On the inpatient ward, the PGY 2 resident has 1-3 day calls each week and 4-5 night/weekend calls each month at The Johns Hopkins Hospital and has homecall responsibilities every 4 nights while at Bayview and GBMC. They participate in daily ward rounds for postoperative and non-operative inpatient care. All activities are performed under the supervision of the chief resident and faculty, but routine procedures such as laryngoscopy, rigid nasal endoscopy, and routine management decisions may be made with appropriate levels of independence. The resident is responsible for writing an admission history and physical note and discharge summary for each patient. The fundamentals of routine and complex postoperative care are mastered.

Third Year (PGY3) Rotations

  • Research (six months): Residents who matched into the R25 research track have an extended 24-month research opportunity (six months are ACGME-accredited) with clinical training extended into PGY6 to complete RRC requirements. Before the research rotation, residents must identify a mentor and a project and write a proposal, which is reviewed and approved by the faculty. The resident works directly under the supervision of the mentor but is expected to demonstrate initiative in the direction of research, the execution of experiments and the analysis of results. A written summary of results in publishable form is required at the end of the rotation.
  • General otolaryngology at Greater Baltimore Medical Center (GBMC) or Johns Hopkins Bayview (six months): Residents work under the supervision of full- and part-time faculty. Responsibilities are similar to those of PGY4 residents at JHH.

Fourth Year (PGY4) Rotations

  • Facial Plastic & Reconstructive Surgery – JHH (three months)
    • The resident works with full-time faculty at JHH three days per week, and with part-time faculty at a free-standing surgery center two days. This rotation offers exposure to diagnosis and management of deformities of functional and cosmetic significance due to trauma, congenital, postoperative, infectious, or neoplastic causes.
  • Sinus & Laryngology – JHH (three months)
    • The resident works with full-time faculty of the Sinus and Laryngology divisions. The sinus division offers exposure to diagnosis and management of common sinonasal and anterior skull base pathology. The laryngology division offers exposure to diagnosis and management of common laryngological disease, including voice, airway, and swallowing disorders.
  • General OHNS – Bayview/GBMC (three months)
    • The PGY 4 resident assumes a chief resident role under the oversight of the full-time faculty to manage this inpatient and outpatient service. Night call from home is divided with the PGY 2 resident. As the chief resident on this service, the PGY 4 resident develops proficiency in teaching junior residents intraoperatively and in general patient care.
  • Head & Neck Oncology – JHH (three months)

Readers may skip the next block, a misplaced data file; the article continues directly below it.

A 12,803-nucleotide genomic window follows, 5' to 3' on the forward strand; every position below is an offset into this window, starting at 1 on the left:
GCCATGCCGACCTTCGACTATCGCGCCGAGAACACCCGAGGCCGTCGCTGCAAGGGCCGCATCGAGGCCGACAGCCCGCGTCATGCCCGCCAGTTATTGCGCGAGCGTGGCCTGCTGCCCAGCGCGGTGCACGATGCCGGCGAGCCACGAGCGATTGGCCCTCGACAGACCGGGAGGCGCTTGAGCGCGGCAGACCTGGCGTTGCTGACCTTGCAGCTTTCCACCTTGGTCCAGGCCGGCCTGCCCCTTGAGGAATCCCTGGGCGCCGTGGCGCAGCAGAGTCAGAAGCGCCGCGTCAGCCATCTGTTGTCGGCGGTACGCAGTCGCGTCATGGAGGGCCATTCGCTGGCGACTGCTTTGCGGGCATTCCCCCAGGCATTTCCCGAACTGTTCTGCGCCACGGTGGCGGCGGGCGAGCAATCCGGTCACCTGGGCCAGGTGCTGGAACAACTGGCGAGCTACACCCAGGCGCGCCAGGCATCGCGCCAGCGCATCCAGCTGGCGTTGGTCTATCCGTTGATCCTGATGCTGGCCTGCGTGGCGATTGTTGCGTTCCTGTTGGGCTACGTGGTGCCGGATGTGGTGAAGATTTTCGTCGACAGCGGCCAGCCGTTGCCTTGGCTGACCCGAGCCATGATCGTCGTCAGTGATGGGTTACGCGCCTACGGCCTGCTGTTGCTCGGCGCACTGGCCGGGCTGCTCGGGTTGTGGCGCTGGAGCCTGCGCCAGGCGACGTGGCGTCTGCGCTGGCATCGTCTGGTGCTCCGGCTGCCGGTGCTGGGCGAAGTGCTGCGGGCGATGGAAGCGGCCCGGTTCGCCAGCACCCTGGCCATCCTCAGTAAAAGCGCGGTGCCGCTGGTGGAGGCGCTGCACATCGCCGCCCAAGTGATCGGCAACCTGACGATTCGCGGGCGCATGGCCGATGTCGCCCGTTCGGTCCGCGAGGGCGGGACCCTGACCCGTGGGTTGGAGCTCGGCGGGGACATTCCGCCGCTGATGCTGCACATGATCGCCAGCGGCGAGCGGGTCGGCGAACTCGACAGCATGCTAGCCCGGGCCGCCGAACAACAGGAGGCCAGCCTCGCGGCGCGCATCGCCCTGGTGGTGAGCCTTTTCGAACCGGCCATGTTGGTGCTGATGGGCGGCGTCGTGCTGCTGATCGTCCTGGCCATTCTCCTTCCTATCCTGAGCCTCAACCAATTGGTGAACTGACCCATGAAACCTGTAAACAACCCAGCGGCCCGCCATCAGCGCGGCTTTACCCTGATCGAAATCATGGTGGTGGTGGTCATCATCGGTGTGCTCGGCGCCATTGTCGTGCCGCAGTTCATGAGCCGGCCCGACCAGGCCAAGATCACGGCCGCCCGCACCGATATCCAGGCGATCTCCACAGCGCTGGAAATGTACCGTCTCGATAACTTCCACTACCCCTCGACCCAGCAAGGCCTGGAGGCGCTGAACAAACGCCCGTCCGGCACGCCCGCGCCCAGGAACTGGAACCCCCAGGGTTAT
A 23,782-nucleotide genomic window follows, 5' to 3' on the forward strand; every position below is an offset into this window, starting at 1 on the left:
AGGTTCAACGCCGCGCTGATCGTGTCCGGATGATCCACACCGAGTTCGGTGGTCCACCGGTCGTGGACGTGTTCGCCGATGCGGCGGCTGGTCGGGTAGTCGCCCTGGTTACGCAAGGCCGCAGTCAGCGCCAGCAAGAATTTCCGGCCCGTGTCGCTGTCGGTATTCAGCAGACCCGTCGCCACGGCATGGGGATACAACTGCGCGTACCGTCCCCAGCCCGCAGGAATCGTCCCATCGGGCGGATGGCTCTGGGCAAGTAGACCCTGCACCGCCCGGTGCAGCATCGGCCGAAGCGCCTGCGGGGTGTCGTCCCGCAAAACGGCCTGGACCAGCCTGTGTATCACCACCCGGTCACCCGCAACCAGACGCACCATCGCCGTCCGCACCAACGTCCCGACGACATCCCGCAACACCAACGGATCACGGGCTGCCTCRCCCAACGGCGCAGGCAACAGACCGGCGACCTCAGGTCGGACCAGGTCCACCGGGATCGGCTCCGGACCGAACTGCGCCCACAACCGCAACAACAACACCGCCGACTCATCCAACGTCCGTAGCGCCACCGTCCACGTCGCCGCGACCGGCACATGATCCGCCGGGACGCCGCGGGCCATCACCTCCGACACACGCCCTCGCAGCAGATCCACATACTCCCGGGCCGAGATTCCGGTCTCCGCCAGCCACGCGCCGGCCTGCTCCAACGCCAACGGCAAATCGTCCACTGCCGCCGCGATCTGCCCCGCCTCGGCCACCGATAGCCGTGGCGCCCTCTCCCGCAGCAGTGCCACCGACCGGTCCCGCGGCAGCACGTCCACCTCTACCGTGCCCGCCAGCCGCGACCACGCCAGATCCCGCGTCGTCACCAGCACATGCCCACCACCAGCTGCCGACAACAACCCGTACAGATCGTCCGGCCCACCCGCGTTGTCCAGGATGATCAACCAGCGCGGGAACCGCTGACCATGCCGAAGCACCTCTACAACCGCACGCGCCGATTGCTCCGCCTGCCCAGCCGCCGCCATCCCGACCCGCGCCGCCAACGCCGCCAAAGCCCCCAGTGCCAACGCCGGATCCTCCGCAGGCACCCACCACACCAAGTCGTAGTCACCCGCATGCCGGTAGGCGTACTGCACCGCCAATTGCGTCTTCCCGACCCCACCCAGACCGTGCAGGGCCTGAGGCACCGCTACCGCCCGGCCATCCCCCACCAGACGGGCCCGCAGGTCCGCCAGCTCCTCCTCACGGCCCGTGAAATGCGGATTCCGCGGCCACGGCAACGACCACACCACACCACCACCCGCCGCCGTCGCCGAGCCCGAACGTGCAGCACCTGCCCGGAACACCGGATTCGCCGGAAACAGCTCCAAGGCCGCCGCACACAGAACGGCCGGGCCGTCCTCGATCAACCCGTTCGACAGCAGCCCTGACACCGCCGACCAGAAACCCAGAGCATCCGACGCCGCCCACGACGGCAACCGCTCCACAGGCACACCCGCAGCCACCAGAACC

PGY4 residents are given greater independence, typically working directly under the supervision of faculty members without the intermediate oversight of a chief resident. Responsibility and opportunity in the operating room is afforded commensurate with experience and demonstrated capability, allowing the resident exposure to more complex procedures. First call in-house night call responsibilities persist but with reduced frequency, permitting more time for participation in decision-making in the care of patients.

Fifth Year (PGY5) Rotations

This is the chief resident year. On each rotation, the resident serves as the team leader, assigning daily duties to the junior house staff, and overseeing routine postoperative patient management, ward rounds, and night-time emergencies. The rotations include:

  • Head & Neck Oncology- JHH (three months)
  • Otology – JHH (three months)
  • Head & Neck Oncology – GBMC (three months)
  • Facial Plastics/Elective/Suburban* (three months)

In the operating room, all but the most complex cases (reserved for fellowship training such as microvascular free tissue transfer or cerebellopontine angle surgery) are to be mastered.

In the outpatient clinic, the resident is expected to accurately recognize and diagnose all common and many unusual conditions, formulate an accurate differential diagnosis, a complete plan for work-up, and a treatment recommendation with discussion of all valid alternatives. Clinic evaluations and surgical procedures are supervised by full-time faculty who are present or immediately available at all times. Second call night coverage is the responsibility of the chief resident, supervising the first call resident, with the backup of the faculty on call.

All residents are required to participate in didactic sessions held on a weekly or annual schedule. They must take a home instruction course and the In-service Exam sponsored by the American Academy of Otolaryngology–Head and Neck Surgery.